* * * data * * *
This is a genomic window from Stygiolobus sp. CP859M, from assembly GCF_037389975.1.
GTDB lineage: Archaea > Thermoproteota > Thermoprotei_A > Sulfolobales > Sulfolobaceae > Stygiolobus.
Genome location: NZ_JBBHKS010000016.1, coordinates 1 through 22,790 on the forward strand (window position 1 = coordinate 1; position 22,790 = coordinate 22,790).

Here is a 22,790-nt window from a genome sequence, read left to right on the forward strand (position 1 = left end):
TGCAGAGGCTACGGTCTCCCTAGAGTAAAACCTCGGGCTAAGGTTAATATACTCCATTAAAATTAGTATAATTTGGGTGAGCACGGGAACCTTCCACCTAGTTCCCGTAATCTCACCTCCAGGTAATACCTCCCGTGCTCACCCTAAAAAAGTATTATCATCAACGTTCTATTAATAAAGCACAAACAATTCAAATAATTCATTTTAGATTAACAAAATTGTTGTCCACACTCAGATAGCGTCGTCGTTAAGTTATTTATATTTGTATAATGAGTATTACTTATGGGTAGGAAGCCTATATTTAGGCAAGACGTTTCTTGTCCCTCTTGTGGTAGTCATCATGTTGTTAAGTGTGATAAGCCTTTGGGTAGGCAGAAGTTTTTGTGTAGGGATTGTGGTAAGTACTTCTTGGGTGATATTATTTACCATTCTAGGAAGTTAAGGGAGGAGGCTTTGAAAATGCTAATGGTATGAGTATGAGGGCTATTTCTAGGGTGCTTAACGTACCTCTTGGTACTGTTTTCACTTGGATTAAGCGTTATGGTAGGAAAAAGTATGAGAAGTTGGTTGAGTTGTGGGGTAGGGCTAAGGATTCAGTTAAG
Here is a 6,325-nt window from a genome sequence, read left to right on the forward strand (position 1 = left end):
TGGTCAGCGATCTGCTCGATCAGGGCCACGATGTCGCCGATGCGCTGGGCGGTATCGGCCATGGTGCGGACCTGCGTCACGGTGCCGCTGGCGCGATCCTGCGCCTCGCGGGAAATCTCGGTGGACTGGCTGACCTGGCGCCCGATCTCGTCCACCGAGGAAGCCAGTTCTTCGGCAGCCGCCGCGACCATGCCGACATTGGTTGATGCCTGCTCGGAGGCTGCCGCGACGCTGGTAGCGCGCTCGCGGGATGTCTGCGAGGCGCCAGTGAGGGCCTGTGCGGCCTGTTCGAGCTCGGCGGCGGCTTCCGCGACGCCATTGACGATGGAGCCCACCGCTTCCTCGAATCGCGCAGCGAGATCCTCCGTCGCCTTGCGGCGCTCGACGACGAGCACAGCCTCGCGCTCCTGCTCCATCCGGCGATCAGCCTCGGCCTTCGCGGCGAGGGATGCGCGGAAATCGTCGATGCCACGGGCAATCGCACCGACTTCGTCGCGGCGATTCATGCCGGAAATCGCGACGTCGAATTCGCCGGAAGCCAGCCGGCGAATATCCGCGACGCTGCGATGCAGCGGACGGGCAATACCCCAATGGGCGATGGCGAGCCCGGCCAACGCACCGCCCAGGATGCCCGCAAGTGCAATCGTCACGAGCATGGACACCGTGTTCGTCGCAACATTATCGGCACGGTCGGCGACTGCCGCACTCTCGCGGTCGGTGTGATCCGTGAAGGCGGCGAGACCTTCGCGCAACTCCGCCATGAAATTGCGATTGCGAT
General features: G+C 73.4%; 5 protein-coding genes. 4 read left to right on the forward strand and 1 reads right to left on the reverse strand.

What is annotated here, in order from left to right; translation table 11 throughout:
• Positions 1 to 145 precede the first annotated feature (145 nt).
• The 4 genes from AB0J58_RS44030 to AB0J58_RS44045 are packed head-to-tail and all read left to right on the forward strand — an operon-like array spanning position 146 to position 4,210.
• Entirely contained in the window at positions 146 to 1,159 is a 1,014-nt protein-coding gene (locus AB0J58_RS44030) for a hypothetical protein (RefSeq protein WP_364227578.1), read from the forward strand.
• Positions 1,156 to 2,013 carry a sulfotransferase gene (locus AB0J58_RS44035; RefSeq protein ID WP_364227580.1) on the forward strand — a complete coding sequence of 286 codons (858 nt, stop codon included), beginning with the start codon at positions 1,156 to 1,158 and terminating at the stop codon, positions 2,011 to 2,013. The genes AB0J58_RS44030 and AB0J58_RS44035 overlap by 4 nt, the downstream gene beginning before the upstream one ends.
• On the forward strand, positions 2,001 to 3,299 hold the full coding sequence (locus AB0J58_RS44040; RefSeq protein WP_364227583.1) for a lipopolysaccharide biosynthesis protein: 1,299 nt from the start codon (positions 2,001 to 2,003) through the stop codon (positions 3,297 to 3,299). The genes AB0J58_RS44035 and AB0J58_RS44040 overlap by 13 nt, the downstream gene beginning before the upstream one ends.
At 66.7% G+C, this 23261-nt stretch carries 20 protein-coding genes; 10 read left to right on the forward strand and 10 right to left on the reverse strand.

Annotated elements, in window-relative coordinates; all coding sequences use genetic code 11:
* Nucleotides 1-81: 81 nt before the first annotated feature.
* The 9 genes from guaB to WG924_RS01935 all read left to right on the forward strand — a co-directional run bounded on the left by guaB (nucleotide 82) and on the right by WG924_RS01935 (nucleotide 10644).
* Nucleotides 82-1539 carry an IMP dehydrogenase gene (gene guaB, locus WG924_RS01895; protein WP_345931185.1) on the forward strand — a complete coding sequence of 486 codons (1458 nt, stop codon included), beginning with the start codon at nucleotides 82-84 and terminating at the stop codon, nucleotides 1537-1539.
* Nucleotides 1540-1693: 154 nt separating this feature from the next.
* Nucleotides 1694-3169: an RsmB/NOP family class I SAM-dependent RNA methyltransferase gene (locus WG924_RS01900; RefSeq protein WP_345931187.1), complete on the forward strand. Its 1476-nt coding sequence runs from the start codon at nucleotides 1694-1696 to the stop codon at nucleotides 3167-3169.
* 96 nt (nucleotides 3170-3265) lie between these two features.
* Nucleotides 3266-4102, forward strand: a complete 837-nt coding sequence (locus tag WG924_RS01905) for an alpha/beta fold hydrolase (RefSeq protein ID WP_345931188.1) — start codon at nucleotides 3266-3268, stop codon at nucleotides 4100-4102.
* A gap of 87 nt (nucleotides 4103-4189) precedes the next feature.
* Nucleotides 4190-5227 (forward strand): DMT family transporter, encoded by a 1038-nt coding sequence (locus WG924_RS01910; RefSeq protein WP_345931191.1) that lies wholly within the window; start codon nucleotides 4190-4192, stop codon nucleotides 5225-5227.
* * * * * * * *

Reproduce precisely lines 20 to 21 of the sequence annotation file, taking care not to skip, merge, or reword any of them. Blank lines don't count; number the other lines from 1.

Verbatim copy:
* Nucleotides 1540-1693: 154 nt separating this feature from the next.
* Nucleotides 1694-3169: an RsmB/NOP family class I SAM-dependent RNA methyltransferase gene (locus WG924_RS01900; RefSeq protein WP_345931187.1), complete on the forward strand. Its 1476-nt coding sequence runs from the start codon at nucleotides 1694-1696 to the stop codon at nucleotides 3167-3169.